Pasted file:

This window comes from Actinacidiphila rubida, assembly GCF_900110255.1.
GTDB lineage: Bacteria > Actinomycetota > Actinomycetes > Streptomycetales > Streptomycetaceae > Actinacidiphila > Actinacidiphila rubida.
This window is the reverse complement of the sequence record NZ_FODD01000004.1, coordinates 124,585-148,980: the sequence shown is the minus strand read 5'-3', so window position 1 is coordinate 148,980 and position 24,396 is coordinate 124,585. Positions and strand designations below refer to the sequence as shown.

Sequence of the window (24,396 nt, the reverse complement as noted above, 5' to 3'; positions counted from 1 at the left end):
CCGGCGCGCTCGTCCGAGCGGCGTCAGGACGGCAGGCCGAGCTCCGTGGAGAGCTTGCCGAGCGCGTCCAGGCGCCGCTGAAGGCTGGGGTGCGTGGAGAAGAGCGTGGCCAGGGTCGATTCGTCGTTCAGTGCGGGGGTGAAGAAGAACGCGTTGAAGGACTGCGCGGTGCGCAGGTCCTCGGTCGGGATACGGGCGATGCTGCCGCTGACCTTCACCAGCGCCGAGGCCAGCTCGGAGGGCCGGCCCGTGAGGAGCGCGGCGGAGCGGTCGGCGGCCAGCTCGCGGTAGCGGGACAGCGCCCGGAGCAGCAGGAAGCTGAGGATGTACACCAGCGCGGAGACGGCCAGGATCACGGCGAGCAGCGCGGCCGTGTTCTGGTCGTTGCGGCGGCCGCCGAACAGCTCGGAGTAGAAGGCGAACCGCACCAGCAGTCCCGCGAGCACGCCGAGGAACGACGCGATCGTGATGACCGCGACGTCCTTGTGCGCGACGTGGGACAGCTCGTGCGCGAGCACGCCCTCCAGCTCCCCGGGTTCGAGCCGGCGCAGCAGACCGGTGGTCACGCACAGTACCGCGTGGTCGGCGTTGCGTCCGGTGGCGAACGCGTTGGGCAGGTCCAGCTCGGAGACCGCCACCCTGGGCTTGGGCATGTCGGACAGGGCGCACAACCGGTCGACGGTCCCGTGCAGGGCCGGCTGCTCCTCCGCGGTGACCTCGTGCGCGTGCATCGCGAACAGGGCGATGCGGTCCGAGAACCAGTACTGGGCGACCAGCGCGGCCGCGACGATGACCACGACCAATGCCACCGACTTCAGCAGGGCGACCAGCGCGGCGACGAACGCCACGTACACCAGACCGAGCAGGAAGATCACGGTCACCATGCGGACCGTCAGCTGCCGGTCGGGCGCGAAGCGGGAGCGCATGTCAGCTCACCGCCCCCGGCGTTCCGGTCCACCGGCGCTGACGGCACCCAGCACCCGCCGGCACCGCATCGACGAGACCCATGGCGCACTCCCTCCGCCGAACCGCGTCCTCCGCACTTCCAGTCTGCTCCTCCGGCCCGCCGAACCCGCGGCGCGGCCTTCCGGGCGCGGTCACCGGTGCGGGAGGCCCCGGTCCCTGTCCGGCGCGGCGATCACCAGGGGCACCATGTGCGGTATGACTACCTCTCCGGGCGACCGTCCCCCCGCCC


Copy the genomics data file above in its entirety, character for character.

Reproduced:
This window comes from Actinacidiphila rubida, assembly GCF_900110255.1.
GTDB lineage: Bacteria > Actinomycetota > Actinomycetes > Streptomycetales > Streptomycetaceae > Actinacidiphila > Actinacidiphila rubida.
This window is the reverse complement of the sequence record NZ_FODD01000004.1, coordinates 124,585-148,980: the sequence shown is the minus strand read 5'-3', so window position 1 is coordinate 148,980 and position 24,396 is coordinate 124,585. Positions and strand designations below refer to the sequence as shown.

Sequence of the window (24,396 nt, the reverse complement as noted above, 5' to 3'; positions counted from 1 at the left end):
CCGGCGCGCTCGTCCGAGCGGCGTCAGGACGGCAGGCCGAGCTCCGTGGAGAGCTTGCCGAGCGCGTCCAGGCGCCGCTGAAGGCTGGGGTGCGTGGAGAAGAGCGTGGCCAGGGTCGATTCGTCGTTCAGTGCGGGGGTGAAGAAGAACGCGTTGAAGGACTGCGCGGTGCGCAGGTCCTCGGTCGGGATACGGGCGATGCTGCCGCTGACCTTCACCAGCGCCGAGGCCAGCTCGGAGGGCCGGCCCGTGAGGAGCGCGGCGGAGCGGTCGGCGGCCAGCTCGCGGTAGCGGGACAGCGCCCGGAGCAGCAGGAAGCTGAGGATGTACACCAGCGCGGAGACGGCCAGGATCACGGCGAGCAGCGCGGCCGTGTTCTGGTCGTTGCGGCGGCCGCCGAACAGCTCGGAGTAGAAGGCGAACCGCACCAGCAGTCCCGCGAGCACGCCGAGGAACGACGCGATCGTGATGACCGCGACGTCCTTGTGCGCGACGTGGGACAGCTCGTGCGCGAGCACGCCCTCCAGCTCCCCGGGTTCGAGCCGGCGCAGCAGACCGGTGGTCACGCACAGTACCGCGTGGTCGGCGTTGCGTCCGGTGGCGAACGCGTTGGGCAGGTCCAGCTCGGAGACCGCCACCCTGGGCTTGGGCATGTCGGACAGGGCGCACAACCGGTCGACGGTCCCGTGCAGGGCCGGCTGCTCCTCCGCGGTGACCTCGTGCGCGTGCATCGCGAACAGGGCGATGCGGTCCGAGAACCAGTACTGGGCGACCAGCGCGGCCGCGACGATGACCACGACCAATGCCACCGACTTCAGCAGGGCGACCAGCGCGGCGACGAACGCCACGTACACCAGACCGAGCAGGAAGATCACGGTCACCATGCGGACCGTCAGCTGCCGGTCGGGCGCGAAGCGGGAGCGCATGTCAGCTCACCGCCCCCGGCGTTCCGGTCCACCGGCGCTGACGGCACCCAGCACCCGCCGGCACCGCATCGACGAGACCCATGGCGCACTCCCTCCGCCGAACCGCGTCCTCCGCACTTCCAGTCTGCTCCTCCGGCCCGCCGAACCCGCGGCGCGGCCTTCCGGGCGCGGTCACCGGTGCGGGAGGCCCCGGTCCCTGTCCGGCGCGGCGATCACCAGGGGCACCATGTGCGGTATGACTACCTCTCCGGGCGACCGTCCCCCCGCCC